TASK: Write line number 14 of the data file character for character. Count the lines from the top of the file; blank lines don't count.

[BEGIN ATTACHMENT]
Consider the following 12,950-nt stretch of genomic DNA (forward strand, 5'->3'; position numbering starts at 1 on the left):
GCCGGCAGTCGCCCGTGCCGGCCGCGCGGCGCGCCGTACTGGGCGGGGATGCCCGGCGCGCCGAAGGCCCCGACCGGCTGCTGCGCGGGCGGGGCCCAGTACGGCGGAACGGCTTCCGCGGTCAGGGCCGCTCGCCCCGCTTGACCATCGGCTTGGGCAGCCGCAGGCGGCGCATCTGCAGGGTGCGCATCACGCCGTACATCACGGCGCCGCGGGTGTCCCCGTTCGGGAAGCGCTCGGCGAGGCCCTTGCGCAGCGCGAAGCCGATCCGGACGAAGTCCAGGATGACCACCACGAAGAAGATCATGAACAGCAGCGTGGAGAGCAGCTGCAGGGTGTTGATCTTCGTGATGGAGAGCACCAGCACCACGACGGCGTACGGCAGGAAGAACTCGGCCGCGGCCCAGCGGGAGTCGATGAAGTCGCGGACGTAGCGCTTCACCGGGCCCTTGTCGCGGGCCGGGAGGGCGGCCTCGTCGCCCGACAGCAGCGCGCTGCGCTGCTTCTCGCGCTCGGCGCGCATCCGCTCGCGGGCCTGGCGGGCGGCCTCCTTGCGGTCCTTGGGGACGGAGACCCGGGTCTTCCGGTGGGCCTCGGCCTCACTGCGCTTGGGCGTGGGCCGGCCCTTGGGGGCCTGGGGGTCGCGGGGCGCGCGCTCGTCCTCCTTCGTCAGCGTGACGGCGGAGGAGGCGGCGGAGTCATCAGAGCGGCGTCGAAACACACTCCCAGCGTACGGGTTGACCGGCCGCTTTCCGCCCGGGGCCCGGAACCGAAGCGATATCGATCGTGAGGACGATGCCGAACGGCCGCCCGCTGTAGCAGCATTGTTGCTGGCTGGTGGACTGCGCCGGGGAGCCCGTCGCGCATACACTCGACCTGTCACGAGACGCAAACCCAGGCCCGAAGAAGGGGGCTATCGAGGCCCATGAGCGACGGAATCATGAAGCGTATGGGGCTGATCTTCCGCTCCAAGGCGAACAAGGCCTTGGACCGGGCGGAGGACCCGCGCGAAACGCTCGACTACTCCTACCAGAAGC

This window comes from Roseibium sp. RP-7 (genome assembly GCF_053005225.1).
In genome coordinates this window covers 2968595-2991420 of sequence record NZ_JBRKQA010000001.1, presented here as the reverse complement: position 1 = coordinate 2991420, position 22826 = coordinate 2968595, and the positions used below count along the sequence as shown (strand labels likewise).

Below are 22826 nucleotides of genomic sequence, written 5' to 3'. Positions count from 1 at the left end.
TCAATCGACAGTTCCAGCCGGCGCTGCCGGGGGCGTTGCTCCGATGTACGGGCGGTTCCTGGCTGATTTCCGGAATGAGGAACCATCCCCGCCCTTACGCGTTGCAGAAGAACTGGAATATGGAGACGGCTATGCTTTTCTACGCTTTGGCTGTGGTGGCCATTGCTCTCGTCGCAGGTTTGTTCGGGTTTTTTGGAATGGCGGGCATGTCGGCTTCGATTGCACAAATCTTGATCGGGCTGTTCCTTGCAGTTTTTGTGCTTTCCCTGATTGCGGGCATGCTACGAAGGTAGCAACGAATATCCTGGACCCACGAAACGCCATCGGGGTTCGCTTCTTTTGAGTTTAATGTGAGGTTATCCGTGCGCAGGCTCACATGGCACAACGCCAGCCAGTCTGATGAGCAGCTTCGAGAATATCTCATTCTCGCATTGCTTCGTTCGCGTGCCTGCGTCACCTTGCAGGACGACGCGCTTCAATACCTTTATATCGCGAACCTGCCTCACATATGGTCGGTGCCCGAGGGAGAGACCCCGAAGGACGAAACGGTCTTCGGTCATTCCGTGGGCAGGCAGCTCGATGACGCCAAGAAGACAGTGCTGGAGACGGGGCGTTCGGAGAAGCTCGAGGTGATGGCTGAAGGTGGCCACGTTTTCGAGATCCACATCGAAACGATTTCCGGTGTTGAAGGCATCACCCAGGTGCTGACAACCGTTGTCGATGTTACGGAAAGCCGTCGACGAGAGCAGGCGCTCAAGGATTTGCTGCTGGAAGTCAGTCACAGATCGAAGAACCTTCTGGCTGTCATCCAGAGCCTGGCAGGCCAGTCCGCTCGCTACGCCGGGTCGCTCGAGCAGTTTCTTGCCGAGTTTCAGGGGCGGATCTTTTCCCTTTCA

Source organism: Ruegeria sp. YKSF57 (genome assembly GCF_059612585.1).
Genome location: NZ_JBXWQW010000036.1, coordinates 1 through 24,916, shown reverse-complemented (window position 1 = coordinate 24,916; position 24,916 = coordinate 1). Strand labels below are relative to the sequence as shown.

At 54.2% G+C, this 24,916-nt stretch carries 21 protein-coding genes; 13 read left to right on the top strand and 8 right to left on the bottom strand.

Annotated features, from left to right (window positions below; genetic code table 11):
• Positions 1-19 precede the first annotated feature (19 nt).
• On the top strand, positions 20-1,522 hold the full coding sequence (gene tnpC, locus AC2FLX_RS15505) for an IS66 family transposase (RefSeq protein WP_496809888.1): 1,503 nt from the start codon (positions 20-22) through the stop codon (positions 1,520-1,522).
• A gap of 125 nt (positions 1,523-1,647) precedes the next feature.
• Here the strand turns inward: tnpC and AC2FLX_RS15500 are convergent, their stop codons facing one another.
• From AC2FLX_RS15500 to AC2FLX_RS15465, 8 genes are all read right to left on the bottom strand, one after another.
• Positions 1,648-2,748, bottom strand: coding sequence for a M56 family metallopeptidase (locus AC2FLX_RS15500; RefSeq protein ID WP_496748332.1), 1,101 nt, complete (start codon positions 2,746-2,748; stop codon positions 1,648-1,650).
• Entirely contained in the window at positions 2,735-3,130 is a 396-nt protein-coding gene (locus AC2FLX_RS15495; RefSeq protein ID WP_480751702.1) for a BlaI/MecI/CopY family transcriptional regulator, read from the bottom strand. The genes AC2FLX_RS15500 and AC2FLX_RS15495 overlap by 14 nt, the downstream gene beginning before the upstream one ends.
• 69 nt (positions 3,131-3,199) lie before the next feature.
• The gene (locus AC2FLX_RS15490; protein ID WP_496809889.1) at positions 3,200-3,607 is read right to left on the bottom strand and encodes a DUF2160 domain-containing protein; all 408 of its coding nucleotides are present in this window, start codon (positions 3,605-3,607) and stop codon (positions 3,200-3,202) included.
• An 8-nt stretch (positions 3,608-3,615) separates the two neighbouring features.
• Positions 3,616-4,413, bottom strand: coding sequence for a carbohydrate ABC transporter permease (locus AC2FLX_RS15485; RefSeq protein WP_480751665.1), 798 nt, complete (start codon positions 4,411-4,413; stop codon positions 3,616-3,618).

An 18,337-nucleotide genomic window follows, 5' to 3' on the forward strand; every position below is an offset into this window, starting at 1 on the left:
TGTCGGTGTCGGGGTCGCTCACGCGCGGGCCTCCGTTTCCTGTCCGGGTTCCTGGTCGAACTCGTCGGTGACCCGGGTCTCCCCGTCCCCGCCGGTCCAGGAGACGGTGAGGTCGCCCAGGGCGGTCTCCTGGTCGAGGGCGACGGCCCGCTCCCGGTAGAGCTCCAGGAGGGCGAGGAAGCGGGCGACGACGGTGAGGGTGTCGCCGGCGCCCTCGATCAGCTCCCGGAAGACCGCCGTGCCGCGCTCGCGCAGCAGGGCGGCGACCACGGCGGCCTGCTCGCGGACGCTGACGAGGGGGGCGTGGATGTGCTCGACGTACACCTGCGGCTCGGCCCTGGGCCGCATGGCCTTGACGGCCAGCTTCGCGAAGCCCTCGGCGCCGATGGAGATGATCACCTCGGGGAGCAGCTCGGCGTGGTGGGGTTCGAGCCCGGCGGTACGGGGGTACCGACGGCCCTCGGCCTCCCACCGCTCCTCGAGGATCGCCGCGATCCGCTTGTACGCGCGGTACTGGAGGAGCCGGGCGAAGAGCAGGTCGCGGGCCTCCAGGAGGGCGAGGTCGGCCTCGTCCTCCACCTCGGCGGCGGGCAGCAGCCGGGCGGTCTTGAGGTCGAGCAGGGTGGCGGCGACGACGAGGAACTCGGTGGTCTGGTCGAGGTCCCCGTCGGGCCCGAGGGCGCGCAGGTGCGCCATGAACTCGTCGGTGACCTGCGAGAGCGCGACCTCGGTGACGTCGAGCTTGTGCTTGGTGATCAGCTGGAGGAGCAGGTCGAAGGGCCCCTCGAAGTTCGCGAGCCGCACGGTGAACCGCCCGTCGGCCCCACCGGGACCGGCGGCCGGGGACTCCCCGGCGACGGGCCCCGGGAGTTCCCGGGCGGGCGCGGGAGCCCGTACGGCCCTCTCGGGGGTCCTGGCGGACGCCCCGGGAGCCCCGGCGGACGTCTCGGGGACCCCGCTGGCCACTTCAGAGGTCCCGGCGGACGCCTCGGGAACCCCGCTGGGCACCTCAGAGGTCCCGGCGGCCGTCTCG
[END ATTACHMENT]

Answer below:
• Here the strand turns inward: tnpC and AC2FLX_RS15500 are convergent, their stop codons facing one another.